The shift to remote work over the last year has no doubt opened up career opportunities for people with disabilities, says Franziska Hauck, people lead and coach in engineering at Berlin-based software company Signavio and disability advocate.
But it hasn’t been the wakeup call that startups really needed to make their workplaces more accessible and inclusive.
“Sure, now that companies have realised they can operate remotely, they might be more willing to hire a person with a mobility impairment and let them work from home,” she says. But that doesn’t mean companies are actively trying to attract and support people with disabilities — which are an estimated 135m people in Europe (or almost 20% of the population).
“Companies are like: ‘Oh great, remote working opens up the possibility to attract more diverse groups — but they still forget about people with disabilities.”
“Companies are like: ‘Oh great, remote working opens up the possibility to attract more diverse groups and be more accessible — but they still forget about people with disabilities,” Hauck adds.
“I haven’t seen many companies going out there and saying: ‘We’ve put in ramps, we’ve put in braille code in the elevators, we already have a list of accessible software that people can use and you don’t have to ask for it’.”
In fact, there is so much “low hanging fruit” — small things companies can do to be more accessible — which is “routinely ignored because of a lack of awareness,” says Hauck, who herself lives with a chronic illness.
So, what can startups do to proactively support people with disabilities?
Set employees up for success
For starters, ask employees what they need to do their best work.
“I think there’s a tendency [among startups] to over-intellectualise it – when really it shouldn’t be that complicated,” says Steve O’Hear, vice president of strategy at London-based grocery startup Zapp and former TechCrunch journalist. “Setting up an employee for success is something that you want to do for everybody — no matter what different needs they have.”
When O’Hear joined Zapp, “a super fast-growing, challenging startup”, in April this year, he had a frank conversation with the CEO about the conditions he’d need to do his best work.
“I said to him, look: I need to work 100% remotely — partly because Covid is still lingering and if I caught it, it could be extremely dangerous. But also, I have other needs related to my disability.”
O’Hear says he has certain respiratory challenges which are better managed from home. And travelling to an office on public transport as a wheelchair user “isn’t very fun either.”
“I also told him that I can’t do back-to-back zooms; I need time away to recharge a bit. It’s quite an intricate sort of dance that goes on throughout the day.”
And the CEO’s response? “He said, ‘That’s absolutely fine. Tell us what you need, and we’ll put the systems in place’.” For example, it’s understood that O’Hear works 100% from home, doesn’t do meetings in the office and has full control over his schedule.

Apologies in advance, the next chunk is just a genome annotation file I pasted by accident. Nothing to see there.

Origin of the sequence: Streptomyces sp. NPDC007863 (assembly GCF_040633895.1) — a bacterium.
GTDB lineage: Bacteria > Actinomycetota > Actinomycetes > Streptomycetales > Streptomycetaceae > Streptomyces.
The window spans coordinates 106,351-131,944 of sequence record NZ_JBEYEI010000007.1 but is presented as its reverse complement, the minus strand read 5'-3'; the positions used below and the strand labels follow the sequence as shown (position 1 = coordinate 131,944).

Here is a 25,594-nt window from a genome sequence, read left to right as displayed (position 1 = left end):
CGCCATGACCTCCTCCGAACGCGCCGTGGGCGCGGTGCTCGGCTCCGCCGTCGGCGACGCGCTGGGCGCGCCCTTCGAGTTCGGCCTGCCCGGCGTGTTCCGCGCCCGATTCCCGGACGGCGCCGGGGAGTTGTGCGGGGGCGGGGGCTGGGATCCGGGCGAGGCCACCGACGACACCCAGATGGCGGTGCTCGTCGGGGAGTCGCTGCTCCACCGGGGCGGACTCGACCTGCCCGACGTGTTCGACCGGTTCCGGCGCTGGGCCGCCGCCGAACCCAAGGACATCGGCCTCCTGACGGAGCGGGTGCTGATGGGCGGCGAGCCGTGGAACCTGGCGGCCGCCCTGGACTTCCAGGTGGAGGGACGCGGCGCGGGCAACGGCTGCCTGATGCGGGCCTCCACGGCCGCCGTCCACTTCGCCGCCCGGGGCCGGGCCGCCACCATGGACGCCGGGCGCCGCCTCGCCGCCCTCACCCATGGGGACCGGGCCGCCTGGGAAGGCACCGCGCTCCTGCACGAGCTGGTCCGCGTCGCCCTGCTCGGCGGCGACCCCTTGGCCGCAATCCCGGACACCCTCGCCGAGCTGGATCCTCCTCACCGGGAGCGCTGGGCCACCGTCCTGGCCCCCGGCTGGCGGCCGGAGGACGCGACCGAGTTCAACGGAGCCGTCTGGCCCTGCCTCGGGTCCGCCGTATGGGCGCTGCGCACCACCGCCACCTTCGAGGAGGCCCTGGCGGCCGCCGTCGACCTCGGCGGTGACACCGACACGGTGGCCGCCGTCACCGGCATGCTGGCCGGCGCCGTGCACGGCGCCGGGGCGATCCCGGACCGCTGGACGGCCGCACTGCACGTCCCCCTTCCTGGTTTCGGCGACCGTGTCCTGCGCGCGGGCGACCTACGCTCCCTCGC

O’Hear’s experience so far with Zapp has been pretty “outstanding” — especially since startups, in general, are poor when it comes to supporting people with disabilities. He thinks that’s partly because disabled people aren’t “one homogenous group” which is what makes inclusion seem so challenging to startups.
“Getting diversity in startups is only half of the battle; inclusion is equally, if not more important.”
“When it comes to the D&I agenda, getting diversity in startups is only half of the battle; inclusion is equally, if not more important. Because once you get through that door, your workplace needs to set you up for success — it’s critical to you actually staying in the company and carrying out your job.”
Plan accessibility from the get-go
It’s always best for companies of any size to plan for accessibility from the beginning, without waiting for someone with a disability to join your team, says Angela Matthews, head of policy at the Business Disability Forum. The UK-based organisation helps businesses implement supportive structures to help disabled people get into work and have a good experience in the workplace.
Doing so is not only cheaper, but it helps to send out a positive message about your business to potential hires.
“However, some adjustments relate to the specific needs of the individual employee. Those would need to be made later,” she adds.
It’s a general requirement for startups to make their office buildings accessible — not just for employees, but visitors too.
Hauck advises going through the building with someone in mind who has accessibility challenges: Do you have ramps and lifts? What about railings so people can grip onto them going up the stairs?
Vimcar, a fleet tracking provider based in Berlin, has recently opened a new office which is designed to be easily accessible throughout.
“We have installed ramps and an electric door at the entrance that opens automatically. This means that employees with limited mobility or in wheelchairs can easily access the space, without having to try to hold a heavy door open,” says Nana Ofosu, Vimcar’s vice president of people and organisation.